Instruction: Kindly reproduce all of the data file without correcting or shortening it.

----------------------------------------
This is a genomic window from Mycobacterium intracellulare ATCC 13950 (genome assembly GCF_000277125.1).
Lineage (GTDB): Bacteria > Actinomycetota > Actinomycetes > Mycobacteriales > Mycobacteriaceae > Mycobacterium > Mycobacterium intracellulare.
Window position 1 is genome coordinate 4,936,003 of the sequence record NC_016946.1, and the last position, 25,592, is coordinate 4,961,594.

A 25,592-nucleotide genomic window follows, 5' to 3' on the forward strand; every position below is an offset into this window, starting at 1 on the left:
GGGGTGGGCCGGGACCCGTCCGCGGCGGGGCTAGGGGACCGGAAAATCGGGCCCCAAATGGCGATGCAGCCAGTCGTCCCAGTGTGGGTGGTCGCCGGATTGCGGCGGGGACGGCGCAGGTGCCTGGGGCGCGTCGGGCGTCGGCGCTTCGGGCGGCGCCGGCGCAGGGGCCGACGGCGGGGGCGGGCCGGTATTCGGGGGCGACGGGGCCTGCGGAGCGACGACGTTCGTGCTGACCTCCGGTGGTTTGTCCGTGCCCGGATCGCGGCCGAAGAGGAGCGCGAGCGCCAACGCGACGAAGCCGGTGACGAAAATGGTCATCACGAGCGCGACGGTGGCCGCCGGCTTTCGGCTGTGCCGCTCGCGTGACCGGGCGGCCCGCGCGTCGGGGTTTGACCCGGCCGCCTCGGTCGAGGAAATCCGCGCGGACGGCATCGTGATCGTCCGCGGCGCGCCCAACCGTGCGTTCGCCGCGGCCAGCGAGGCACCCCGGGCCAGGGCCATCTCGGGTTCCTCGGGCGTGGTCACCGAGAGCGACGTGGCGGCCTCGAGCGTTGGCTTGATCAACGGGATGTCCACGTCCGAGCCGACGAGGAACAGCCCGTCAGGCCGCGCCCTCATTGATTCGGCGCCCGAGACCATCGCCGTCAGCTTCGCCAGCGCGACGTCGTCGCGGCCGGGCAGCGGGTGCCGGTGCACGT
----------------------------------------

This is a genomic window from Mycobacterium intracellulare ATCC 13950 (genome assembly GCF_000277125.1).
Lineage (GTDB): Bacteria > Actinomycetota > Actinomycetes > Mycobacteriales > Mycobacteriaceae > Mycobacterium > Mycobacterium intracellulare.
Window position 1 is genome coordinate 4,936,003 of the sequence record NC_016946.1, and the last position, 25,592, is coordinate 4,961,594.

A 25,592-nucleotide genomic window follows, 5' to 3' on the forward strand; every position below is an offset into this window, starting at 1 on the left:
GGGGTGGGCCGGGACCCGTCCGCGGCGGGGCTAGGGGACCGGAAAATCGGGCCCCAAATGGCGATGCAGCCAGTCGTCCCAGTGTGGGTGGTCGCCGGATTGCGGCGGGGACGGCGCAGGTGCCTGGGGCGCGTCGGGCGTCGGCGCTTCGGGCGGCGCCGGCGCAGGGGCCGACGGCGGGGGCGGGCCGGTATTCGGGGGCGACGGGGCCTGCGGAGCGACGACGTTCGTGCTGACCTCCGGTGGTTTGTCCGTGCCCGGATCGCGGCCGAAGAGGAGCGCGAGCGCCAACGCGACGAAGCCGGTGACGAAAATGGTCATCACGAGCGCGACGGTGGCCGCCGGCTTTCGGCTGTGCCGCTCGCGTGACCGGGCGGCCCGCGCGTCGGGGTTTGACCCGGCCGCCTCGGTCGAGGAAATCCGCGCGGACGGCATCGTGATCGTCCGCGGCGCGCCCAACCGTGCGTTCGCCGCGGCCAGCGAGGCACCCCGGGCCAGGGCCATCTCGGGTTCCTCGGGCGTGGTCACCGAGAGCGACGTGGCGGCCTCGAGCGTTGGCTTGATCAACGGGATGTCCACGTCCGAGCCGACGAGGAACAGCCCGTCAGGCCGCGCCCTCATTGATTCGGCGCCCGAGACCATCGCCGTCAGCTTCGCCAGCGCGACGTCGTCGCGGCCGGGCAGCGGGTGCCGGTGCACGT